Size: Transcript: 123 pages.
Format: Originally recorded on 6 sound discs. Reformatted in 2010 as 11 digital wav files. Duration is 5 hr., 42 min.
Summary: An interview of Hiroko Sato Pijanowski conducted 2003 May 13-15, by Arline F. Fisch, for the Archives of American Art's Nanette L. Laitman Documentation Project for Craft and Decorative Arts in America, in Honolulu, Hawaii.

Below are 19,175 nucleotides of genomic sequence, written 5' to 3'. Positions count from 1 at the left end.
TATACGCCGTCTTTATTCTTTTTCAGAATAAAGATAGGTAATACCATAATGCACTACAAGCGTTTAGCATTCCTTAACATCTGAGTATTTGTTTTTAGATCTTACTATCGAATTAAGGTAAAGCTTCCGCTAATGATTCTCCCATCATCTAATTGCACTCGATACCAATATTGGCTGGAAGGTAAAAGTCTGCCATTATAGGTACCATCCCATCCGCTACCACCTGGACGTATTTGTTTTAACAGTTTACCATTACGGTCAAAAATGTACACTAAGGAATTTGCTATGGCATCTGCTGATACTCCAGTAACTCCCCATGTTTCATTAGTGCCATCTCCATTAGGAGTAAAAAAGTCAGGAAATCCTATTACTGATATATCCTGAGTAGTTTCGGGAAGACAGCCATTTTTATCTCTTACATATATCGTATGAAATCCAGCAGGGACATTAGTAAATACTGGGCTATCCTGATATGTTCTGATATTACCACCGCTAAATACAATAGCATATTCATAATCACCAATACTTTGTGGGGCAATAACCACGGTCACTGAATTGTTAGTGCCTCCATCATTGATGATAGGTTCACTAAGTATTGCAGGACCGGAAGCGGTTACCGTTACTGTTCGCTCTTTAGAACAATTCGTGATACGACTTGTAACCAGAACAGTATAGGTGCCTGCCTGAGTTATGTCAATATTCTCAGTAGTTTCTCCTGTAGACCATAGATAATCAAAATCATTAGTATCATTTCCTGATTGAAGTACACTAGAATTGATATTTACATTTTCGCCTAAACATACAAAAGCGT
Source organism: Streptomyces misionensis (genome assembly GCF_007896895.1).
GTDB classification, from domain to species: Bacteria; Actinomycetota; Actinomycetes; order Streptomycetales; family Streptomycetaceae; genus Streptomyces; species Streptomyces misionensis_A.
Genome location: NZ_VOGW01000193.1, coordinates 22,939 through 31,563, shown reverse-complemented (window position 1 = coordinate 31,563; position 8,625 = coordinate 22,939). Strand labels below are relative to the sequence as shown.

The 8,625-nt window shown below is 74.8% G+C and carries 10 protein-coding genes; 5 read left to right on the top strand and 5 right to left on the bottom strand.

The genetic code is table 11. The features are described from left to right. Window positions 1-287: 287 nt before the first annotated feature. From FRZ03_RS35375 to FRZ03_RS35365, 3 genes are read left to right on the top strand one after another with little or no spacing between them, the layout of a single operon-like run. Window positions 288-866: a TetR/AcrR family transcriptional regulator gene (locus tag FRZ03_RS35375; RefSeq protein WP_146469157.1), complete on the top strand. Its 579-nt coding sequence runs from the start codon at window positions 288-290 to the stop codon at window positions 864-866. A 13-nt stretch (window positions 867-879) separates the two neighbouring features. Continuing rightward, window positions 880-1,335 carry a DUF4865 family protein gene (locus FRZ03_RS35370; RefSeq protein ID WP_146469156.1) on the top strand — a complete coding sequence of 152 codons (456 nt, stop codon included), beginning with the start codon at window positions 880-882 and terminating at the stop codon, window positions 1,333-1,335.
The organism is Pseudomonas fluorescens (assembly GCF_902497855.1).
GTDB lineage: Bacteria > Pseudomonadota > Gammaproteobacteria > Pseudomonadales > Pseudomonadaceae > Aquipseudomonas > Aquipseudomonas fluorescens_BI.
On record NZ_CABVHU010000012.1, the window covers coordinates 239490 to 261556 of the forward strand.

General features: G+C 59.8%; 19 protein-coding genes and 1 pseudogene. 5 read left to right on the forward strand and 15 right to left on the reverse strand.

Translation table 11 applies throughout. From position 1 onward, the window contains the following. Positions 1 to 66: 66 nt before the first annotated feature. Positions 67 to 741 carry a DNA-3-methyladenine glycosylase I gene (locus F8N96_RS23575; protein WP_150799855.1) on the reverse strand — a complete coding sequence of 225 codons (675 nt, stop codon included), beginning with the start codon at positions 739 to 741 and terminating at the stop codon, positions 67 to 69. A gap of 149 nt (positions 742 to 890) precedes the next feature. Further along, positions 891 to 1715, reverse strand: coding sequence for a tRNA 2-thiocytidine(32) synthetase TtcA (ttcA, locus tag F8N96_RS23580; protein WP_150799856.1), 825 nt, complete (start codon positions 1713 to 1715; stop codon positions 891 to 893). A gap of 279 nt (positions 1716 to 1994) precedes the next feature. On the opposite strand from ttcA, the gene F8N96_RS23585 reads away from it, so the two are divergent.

Pijanowski speaks of her American/Japanese identity; childhood in Japan and her small family; the Christian schools she attended; Geidai University; learning Japanese jewelry design in the U.S.; attending Cranbrook Academy of Art; her thesis on line-inlay, a Japanese technique; meeting Eugene (Gene) Pijanowski, her future husband, at Cranbrook; life in Japan with Gene; moving back to the U.S.; her teaching philosophy; teaching at the University of Michigan; computers and other technological advances that have changed the way metals are taught; her presentation at a 1999 SNAG conference, "A Look Into the Future: The Implementation of Computer Aided Design and Manufacturing for Metalsmiths"; the importance of sharing information; her creative work and its relation to teaching; working with Japanese paper cord [mizuhiki]; Zen philosophy; her reoccurring childhood dreams; her line of jewelry "Hiroko Sato Pijanowski"; and the different types of molds she has made in wax, silicon, and rubber. Pijanowski also discusses jewelry tradeshows; her series Gentle Solitude; Issey Miyake's approach to design and his influence; her haiku club; orchids as inspiration; scuba diving experiences; the World Crafts Conference in Kyoto in 1978; the importance of exhibitions, such as "International Jewelry" in Vienna and "Poetry of the Physical" at the American Craft Museum, New York; galleries such as Helen Drutt in Philadelphia and Yaw Gallery in Michigan; the custom of "renting a gallery space" in Japan; and she concludes the interview with a discussion of the effects of of her depression. Pijanowski also recalls Ruth Taubman, Jim Hopfensperger, Leslie Leupp, Michael Rodemer; Stanley Lechtzin, Herman Junger, Albert Paley, David Watkins, Bob Ebendorf, Otto Kunzli, Michael Rowe, and others.